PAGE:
Below is a photo of my youngest daughter’s make-believe fairy, which kept her occupied for hours in the local park, while our car was repaired during a family holiday.BlogSoftToys25%IMG_7246There is also a large introductory section on the meaning and importance of play; the three stages of play; appropriate toys for each stage; and outdoor play.BlogSoftToys30%IMG_6575

Feltcraft: Making Dolls, Gifts and Toys by Petra Berger 1994

Felt is a wonderful medium for children to sew, as it is strong, firm and colourful; does not fray at the edges; and is easy to cut out into different shapes. Starting with simple embroidery stitches and instructions on making hair, the book describes a wealth of toy materials, construction methods and projects including:

Wooden standing dolls: Gnomes; a royal family; Saint Nicholas; an angel; a mother and baby ; hazelnut children; a wooden doll with moveable arms and legs and matchbox dolls;

Felt Dolls: Basic model; gnomes; woollen dolls; flower children and blossom fairies; finger puppets; and walking dolls;

Dolls with pipe-cleaner frames: Basic model; Christmas gnome; jester; man; and the man in the moon;

Animals and birds: Duck and swan; a bird; a seal; a butterfly mobile; a snail; cats, dogs and mice; a horse; a rooster; simple felt pictures and books;

French knitting and crochet: a picture and bag;

Felt gifts: Balls; jewellery; a gnome and a clown brooch; bookmarks; comb cases; scissor cases; egg cosies; purses and little gift boxes.BlogSoftToys30%IMG_6577

The Nature Corner: Celebrating the Year’s Cycle With a Seasonal Tableau by M van Leeuwen and J Moeskops 1990

After a brief discussion on arranging seasonal tableaux and basic techniques for making dolls and marionettes with sheep’s wool, cotton, felt, cardboard cones, wire and wood, as well as creating faces and embroidering hair, this lovely book follows the seasons and special celebratory periods with instructions for all the elements of seasonal tableaux from:

Early Spring: Mother Earth and root children;

Spring: Spring fairies; flower children; felt dandelions;

Easter, Ascension and Whitsun: Hen with chicks; hares; sheep with lambs; paper flowers; Whitsun doves and a Whitsun wedding couple;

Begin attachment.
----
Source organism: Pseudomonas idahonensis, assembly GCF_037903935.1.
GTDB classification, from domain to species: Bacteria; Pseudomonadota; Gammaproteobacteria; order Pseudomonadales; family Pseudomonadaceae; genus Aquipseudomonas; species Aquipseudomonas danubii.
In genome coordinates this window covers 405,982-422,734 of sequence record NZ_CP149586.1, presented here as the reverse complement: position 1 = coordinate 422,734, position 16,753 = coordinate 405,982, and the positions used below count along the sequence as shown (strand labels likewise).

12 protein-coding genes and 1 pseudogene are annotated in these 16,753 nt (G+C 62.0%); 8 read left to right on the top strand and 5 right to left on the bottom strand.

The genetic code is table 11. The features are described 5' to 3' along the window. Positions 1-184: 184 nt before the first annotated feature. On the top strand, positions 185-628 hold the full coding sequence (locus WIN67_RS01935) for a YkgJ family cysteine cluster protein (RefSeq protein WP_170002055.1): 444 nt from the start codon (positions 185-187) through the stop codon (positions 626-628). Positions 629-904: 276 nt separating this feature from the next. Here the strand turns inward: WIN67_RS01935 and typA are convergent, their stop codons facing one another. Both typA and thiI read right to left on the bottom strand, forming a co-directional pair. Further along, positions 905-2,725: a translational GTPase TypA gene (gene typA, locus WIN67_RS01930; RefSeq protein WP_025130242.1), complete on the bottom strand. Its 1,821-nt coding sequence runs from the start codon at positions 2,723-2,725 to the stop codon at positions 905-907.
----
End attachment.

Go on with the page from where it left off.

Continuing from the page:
Summer: Beehive with bees; Summer fairies; grass wreaths; and sandcastles;

Autumn: Pumpkin child; toadstools; teasel hedgehog and spider; a boy with a kite; and a spider web;

Hallowe’en and Martinmas: Lanterns; gnomes; and mice;

Advent and Christmas: Saint Nicholas and assistant; an angel; sheep, oxen and ass; crib figures- Mary, Joseph, baby Jesus; the shepherds and the three kings;

Winter: King Winter and Mrs Thaw.

It is a wonderful way to develop and promote an appreciation of nature and the seasons in young children.BlogSoftToys30%IMG_6576

My final book, Baby Crafts by Juliet Moxley 1995,  looks at sewing for children and contains 25 wonderful creative projects to make for babies, exposing the latter to the wonderful world of colour.

They are divided into four categories:

First Needs: Moses basket; cot quilt; laundry bag; nappy stacker; travel seat; sleeping bag; night dresses and caps; and rag doll pyjamas case;

Bathing and Playtime: Fish bath mat and mitts; bath robe; cardigan and beret; play mat; painting smocks; and a very cute crazy patchwork teddy;

The Nursery: Torn paper frieze; painted toy box and chair; a delightful wall hanging with pockets based on the tale of the Princess and the Pea; a cot and quilt cover and an animal mobile using reverse applique

Photo of animal patches for mobile

Special Occasions: A beautiful christening robe and pin cushion; some very appealing Christmas stockings; painted plates; and a cross stitch sampler.

While directed primarily at adults, some can be achieved by children like the torn paper frieze and the painting projects. It’s a lovely book and is a great way to generate a love of bright colours and start young children off on their own creative journeys.BlogSoftToys25%IMG_6578

 

Leave a Reply

Fill in your details below or click an icon to log in:

WordPress.com Logo

You are commenting using your WordPress.com account. Log Out /  Change )

Google+ photo

You are commenting using your Google+ account. Log Out /  Change )

Twitter picture

You are commenting using your Twitter account. Log Out /  Change )

Facebook photo

You are commenting using your Facebook account. Log Out /  Change )

Connecting to %s